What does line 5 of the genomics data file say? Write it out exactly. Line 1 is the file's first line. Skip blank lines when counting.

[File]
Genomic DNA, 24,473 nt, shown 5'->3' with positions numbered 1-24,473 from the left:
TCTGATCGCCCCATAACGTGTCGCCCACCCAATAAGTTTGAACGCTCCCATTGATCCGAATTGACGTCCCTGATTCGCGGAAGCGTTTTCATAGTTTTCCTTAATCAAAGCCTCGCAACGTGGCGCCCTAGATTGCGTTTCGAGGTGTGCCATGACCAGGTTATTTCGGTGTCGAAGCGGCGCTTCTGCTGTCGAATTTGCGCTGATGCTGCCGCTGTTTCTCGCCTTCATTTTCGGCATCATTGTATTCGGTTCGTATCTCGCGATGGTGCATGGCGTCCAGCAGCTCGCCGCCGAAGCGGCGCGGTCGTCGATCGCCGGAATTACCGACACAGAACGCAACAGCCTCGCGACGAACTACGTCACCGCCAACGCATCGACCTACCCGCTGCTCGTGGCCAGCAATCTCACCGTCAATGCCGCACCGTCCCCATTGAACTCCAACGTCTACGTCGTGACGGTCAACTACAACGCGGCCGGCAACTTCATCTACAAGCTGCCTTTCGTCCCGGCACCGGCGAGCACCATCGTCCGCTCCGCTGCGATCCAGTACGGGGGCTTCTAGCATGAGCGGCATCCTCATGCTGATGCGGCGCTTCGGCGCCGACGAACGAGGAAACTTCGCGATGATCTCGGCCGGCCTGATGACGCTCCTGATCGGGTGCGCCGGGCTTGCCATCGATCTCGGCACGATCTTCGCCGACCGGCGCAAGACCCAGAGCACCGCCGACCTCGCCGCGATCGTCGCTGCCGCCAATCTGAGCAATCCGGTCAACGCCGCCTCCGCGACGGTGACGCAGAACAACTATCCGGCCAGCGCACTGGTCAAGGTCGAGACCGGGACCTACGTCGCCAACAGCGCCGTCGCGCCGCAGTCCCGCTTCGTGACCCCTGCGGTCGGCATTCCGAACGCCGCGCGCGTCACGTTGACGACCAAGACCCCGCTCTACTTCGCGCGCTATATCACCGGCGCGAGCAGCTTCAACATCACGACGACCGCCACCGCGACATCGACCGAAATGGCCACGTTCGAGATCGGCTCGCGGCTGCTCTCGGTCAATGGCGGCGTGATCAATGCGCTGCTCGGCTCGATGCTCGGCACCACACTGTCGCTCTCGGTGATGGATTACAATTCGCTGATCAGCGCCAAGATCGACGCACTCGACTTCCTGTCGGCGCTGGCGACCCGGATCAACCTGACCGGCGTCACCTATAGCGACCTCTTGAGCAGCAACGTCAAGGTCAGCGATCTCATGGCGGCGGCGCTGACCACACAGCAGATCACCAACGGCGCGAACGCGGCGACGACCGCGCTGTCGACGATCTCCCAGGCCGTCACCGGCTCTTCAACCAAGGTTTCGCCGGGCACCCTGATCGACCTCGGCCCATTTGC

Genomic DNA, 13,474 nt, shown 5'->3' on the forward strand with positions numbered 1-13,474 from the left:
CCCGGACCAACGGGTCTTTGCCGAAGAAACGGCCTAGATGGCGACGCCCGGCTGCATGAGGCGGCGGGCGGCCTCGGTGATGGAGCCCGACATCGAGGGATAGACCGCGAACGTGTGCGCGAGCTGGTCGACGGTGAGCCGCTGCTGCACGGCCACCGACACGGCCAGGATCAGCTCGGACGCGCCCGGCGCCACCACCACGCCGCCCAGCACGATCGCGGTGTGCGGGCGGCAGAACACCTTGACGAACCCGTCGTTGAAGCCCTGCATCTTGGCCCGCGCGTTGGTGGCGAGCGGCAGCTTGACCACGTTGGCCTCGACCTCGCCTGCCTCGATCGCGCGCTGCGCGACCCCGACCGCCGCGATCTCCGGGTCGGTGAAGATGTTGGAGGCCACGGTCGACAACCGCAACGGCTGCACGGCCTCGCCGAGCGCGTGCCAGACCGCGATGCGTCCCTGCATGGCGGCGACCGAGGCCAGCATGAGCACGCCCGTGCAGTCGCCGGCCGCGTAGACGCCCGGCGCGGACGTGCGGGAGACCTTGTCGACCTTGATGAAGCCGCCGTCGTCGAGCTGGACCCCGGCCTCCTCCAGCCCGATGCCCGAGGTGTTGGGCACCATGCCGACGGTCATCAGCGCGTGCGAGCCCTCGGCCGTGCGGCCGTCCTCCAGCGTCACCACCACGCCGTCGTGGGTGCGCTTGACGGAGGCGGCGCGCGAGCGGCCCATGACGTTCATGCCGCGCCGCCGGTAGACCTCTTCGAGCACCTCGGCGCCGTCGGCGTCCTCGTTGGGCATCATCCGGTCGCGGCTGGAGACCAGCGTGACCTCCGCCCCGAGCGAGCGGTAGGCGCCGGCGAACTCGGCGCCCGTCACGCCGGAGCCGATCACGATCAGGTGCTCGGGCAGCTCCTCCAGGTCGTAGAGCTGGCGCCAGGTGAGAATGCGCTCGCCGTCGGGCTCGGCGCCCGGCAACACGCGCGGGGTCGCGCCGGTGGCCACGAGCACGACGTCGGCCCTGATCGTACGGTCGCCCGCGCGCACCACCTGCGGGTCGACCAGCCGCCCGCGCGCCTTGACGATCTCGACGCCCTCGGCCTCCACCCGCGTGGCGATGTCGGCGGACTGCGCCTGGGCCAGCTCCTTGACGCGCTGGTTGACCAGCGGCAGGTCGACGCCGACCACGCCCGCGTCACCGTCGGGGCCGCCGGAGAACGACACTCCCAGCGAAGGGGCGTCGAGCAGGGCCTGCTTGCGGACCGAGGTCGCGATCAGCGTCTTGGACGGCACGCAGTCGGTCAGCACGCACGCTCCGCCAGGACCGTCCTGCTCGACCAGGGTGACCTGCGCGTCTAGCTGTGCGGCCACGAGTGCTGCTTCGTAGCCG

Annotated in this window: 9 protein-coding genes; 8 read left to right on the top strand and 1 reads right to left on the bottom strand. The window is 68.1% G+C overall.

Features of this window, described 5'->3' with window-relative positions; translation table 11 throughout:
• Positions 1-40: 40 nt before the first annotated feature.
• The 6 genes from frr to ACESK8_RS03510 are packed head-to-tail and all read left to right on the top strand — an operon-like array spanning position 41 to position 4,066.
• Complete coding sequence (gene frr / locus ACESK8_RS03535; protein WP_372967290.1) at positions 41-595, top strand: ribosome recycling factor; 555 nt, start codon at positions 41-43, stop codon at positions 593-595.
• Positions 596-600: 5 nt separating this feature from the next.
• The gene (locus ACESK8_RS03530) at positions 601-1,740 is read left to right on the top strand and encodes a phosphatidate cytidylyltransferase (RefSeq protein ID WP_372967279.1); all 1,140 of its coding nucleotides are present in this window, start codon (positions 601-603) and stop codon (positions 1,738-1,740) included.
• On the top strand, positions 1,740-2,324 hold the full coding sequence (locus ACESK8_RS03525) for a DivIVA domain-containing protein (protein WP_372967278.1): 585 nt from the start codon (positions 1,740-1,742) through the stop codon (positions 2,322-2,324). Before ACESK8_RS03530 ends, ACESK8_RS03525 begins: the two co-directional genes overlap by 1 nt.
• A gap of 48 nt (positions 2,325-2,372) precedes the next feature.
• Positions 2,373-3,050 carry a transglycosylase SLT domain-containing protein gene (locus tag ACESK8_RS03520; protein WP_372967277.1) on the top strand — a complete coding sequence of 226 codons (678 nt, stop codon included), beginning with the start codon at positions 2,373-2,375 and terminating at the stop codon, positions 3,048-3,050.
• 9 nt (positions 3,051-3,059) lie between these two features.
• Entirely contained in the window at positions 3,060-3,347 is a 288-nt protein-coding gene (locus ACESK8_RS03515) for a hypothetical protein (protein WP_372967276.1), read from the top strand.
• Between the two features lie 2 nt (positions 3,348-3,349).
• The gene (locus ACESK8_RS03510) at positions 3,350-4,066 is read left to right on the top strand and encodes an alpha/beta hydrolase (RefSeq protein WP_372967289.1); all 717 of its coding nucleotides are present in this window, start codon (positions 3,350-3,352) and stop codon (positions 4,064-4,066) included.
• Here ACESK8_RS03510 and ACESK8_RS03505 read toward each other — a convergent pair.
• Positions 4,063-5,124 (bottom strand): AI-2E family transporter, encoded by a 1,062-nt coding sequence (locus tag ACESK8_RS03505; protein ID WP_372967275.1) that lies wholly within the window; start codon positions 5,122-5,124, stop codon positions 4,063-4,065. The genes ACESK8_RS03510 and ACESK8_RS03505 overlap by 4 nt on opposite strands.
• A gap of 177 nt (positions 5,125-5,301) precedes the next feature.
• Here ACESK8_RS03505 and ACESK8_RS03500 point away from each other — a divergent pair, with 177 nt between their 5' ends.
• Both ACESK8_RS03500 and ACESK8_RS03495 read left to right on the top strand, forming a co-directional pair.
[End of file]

Annotated in this window: 9 protein-coding genes; 8 read left to right on the top strand and 1 reads right to left on the bottom strand. The window is 68.1% G+C overall.